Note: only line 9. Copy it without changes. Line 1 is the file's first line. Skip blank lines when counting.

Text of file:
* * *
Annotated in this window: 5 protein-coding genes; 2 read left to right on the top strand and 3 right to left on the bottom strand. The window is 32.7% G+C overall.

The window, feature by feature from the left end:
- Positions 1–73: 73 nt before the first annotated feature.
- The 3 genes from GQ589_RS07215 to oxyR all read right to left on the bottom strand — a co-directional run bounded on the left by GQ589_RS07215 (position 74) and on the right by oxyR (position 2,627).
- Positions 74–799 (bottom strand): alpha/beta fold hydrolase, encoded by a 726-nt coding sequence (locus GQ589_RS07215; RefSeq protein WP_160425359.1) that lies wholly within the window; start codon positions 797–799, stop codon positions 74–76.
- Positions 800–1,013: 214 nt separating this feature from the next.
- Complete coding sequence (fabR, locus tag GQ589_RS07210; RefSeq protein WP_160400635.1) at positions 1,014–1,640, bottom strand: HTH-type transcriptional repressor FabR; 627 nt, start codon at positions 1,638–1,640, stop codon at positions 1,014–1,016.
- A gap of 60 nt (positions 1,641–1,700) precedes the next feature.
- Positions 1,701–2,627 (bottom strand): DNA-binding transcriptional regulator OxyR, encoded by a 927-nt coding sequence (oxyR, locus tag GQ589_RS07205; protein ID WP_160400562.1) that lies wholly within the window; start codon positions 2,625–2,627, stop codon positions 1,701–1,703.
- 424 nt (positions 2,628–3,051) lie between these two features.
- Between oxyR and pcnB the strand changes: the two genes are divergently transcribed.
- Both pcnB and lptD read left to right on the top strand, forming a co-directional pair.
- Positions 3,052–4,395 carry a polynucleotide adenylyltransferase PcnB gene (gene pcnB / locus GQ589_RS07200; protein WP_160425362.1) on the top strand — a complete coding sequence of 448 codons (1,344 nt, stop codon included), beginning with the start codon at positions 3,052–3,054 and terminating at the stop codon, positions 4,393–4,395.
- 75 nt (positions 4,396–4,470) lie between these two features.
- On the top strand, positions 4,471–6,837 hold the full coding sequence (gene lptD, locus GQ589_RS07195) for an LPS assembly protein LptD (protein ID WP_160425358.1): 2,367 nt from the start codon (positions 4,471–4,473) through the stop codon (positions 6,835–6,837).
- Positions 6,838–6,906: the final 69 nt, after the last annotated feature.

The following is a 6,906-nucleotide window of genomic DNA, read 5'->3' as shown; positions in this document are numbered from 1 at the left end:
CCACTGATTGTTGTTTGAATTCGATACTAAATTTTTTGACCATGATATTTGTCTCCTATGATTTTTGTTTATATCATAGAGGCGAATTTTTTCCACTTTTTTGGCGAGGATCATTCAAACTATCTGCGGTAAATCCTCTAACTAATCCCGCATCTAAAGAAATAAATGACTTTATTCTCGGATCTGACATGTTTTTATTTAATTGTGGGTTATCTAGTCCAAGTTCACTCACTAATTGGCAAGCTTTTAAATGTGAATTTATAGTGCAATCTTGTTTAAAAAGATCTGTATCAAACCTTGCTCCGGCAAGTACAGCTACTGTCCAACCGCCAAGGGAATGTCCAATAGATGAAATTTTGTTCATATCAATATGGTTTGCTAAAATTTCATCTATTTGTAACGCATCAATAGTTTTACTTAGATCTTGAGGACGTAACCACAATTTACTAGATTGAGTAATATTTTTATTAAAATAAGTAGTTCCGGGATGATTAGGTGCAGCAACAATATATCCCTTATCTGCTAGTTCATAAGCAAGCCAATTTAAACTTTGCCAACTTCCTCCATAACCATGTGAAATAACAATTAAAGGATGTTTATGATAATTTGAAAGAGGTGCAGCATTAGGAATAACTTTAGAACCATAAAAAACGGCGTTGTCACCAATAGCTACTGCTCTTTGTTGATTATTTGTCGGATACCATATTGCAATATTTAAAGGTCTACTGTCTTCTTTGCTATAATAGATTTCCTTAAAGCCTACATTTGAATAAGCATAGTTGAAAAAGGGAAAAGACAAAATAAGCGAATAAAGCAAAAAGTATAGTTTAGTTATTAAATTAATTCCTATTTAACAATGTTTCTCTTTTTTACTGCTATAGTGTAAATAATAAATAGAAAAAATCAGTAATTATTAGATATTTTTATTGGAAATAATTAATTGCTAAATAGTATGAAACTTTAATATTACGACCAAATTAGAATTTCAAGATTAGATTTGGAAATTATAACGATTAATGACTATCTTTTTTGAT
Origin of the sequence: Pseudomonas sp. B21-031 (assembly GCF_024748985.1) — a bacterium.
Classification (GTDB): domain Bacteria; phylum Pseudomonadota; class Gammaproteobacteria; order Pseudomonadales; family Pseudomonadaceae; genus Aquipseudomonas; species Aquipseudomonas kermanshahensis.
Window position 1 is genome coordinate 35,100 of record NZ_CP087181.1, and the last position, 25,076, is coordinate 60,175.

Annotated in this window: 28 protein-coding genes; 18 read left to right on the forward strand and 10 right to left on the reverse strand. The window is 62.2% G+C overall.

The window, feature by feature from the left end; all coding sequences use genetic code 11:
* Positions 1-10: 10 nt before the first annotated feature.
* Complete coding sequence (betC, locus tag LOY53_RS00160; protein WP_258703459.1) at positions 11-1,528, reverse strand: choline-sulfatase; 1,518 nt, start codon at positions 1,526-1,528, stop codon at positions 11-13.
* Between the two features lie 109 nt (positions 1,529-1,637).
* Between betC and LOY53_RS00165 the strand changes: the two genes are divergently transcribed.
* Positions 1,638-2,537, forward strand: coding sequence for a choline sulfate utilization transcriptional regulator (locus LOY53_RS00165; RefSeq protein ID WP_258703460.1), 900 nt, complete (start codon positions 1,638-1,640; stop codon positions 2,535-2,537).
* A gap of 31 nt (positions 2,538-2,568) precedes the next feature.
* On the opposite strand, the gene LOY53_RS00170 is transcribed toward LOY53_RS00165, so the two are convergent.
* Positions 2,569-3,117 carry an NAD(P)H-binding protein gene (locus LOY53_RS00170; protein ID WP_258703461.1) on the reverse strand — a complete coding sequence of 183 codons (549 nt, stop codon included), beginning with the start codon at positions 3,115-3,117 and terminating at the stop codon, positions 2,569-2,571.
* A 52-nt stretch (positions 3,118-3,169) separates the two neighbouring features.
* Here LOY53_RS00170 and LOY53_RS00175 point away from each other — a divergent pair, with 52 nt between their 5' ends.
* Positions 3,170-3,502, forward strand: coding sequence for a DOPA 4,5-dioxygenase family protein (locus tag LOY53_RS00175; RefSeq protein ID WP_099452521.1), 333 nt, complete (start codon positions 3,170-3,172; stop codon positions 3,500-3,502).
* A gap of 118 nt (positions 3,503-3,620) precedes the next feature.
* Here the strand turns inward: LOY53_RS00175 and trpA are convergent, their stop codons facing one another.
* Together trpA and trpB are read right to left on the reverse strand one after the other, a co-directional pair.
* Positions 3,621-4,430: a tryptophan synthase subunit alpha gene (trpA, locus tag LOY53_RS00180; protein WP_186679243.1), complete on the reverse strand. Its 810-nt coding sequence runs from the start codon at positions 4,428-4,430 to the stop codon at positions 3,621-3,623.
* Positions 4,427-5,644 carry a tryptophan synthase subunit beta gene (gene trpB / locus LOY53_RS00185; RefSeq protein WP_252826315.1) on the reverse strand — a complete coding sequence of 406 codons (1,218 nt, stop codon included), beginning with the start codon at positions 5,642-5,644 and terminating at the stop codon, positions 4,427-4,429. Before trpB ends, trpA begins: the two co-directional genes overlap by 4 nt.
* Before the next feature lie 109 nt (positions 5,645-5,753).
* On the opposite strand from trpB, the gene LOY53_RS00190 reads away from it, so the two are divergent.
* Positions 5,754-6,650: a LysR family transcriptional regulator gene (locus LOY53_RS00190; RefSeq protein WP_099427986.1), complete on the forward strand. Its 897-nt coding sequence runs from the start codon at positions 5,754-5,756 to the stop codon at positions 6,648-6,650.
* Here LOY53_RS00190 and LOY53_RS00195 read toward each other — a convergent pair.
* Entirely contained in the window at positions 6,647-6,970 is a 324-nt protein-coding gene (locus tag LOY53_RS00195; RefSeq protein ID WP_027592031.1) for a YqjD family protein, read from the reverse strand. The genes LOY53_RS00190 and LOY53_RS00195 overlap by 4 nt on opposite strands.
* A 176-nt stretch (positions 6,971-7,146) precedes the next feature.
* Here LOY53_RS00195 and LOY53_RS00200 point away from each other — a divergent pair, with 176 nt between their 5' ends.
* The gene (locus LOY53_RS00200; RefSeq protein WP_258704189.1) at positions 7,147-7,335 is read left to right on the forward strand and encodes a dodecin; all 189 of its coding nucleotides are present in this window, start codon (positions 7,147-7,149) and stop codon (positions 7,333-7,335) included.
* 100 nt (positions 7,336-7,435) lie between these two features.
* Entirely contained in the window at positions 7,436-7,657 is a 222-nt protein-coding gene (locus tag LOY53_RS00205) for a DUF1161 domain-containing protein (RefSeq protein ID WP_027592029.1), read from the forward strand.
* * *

- Positions 1,701–2,627 (bottom strand): DNA-binding transcriptional regulator OxyR, encoded by a 927-nt coding sequence (oxyR, locus tag GQ589_RS07205; protein ID WP_160400562.1) that lies wholly within the window; start codon positions 2,625–2,627, stop codon positions 1,701–1,703.